I’m not completely at fault here. I had registered for a Portuguese class at Pima Community College and made it through a week before dropping. I was in an accelerated one year M.Ed. program at the time, as well as having quite a few large changes in my personal life and housing old friends at my apartment. And I was running a charity mostly by myself. With all of this going on I don’t feel at all guilty that I didn’t finish the class or study more Portuguese before heading to Brasil, but knowing the language beyond letters and numbers wouldn’t have killed me either. Ditto Spanish upon arrival in Ecuador.
The first two weeks in Brasil were quite easy. I was with hundreds of other Americans so speaking Portuguese would have been a luxury instead of a necessity. The only real issue was buying mineral water instead of normal toilet water to drink, but I survived. The part where I regret not knowing Portuguese began once the World Cup group stage ended and the other Americans went home. It was suddenly like I was in a foreign country or something. I stayed with a friend and her roomie for two weeks and things were generally pretty simple.
Then I left to go to Arambepe to work at a holistic retreat and I no longer had her teet to depend on for survival. I was alone.
Arambepe was a small town so I would bus an hour up the road to big, crazy, loud Salvador for the weekends. One Sunday night I went to the bus station and I asked for a ticket to Arambepe. I assumed that since I bought a ticket specifically for Arambepe that the bus would stop in Arambepe. The ticket salesman probably explained that the bus does the exact opposite of that, but after around fifteen seconds of not understanding much I tend to tune out. An hour into the bus ride one of the workers on the bus came checking tickets and looked like I had personally insulted him when he saw mine. At that point we were no more than two kilometers past Arambepe. I tried to tell the bus conductor that I could get out and walk and it would be easy, but he kept panicking and demanding from me a lot of things I didn’t understand. This led to a handful of other people on the bus angrily saying “o gringo” and pointing in random directions. After five minutes of being lectured in panicked voices he wrote me a note with directions to go to the oncoming highway, flag down a bus, and show the note to the driver. The note said something along the lines of “He’s lost, get him to Arambepe safely,” the same type of thing that you would write for a lost child.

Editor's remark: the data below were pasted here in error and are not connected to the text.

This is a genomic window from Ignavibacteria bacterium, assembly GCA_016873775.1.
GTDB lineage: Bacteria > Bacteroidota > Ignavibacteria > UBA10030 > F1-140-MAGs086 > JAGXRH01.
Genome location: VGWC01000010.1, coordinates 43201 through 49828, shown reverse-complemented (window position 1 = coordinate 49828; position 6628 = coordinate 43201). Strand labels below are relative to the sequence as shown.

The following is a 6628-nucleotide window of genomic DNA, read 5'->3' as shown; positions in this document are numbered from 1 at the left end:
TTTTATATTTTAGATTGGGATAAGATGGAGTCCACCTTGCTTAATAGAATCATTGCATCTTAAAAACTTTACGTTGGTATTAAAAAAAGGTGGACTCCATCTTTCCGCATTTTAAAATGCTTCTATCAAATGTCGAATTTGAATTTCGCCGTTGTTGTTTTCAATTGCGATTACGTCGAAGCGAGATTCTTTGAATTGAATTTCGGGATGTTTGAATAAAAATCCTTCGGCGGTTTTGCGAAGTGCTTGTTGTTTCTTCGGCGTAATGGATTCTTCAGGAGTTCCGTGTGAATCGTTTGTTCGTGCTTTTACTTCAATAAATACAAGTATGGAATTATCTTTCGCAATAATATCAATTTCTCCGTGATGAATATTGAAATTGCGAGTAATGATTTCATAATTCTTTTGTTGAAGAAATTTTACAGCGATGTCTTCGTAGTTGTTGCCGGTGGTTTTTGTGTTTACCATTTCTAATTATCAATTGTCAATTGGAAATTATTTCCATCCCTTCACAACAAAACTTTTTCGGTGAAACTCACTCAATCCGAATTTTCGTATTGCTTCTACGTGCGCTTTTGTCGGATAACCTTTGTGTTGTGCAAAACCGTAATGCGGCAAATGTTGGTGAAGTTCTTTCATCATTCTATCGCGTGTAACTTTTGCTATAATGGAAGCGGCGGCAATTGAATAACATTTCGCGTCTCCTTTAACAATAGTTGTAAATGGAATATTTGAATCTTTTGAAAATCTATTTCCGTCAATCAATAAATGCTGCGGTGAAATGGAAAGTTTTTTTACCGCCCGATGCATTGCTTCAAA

I valued my dignity and did not show the note to the next bus driver, I just explained in broken Portuguese that I was hitchhiking to Arambepe. I got back fine after that, but the ordeal ended up taking quite a while.
Spanish was much easier for me, but I still had a couple incidents. When I arrived in Ecuador, I was living with the family I was working for. The son spoke some English but the rest of the family didn’t speak a word. I was on my own during the day as the son worked most nights. I spoke a bit of conversational Spanish, but not enough to talk in detail about anything. This made for some very stupid situations, such as me trying to explain that it wasn’t a good idea to paint a wall without using masking tape for the trim or floor, then spending the entire next day scraping paint off of the tile with an old razor. Another classic was trying to explain that using rotted wood pulled from a wall to patch rotted wood on another wall using rusty nails was a stupendously bad idea. Integrating with the family after work was nearly as difficult. I didn’t end up working there very long.
The language barrier also resulted in my getting multiple exorcisms, but that’s another story for another time. I could fill another two pages with anecdotes of getting yelled at on the bus and not understanding clear directions, but we both have better things to do with our time.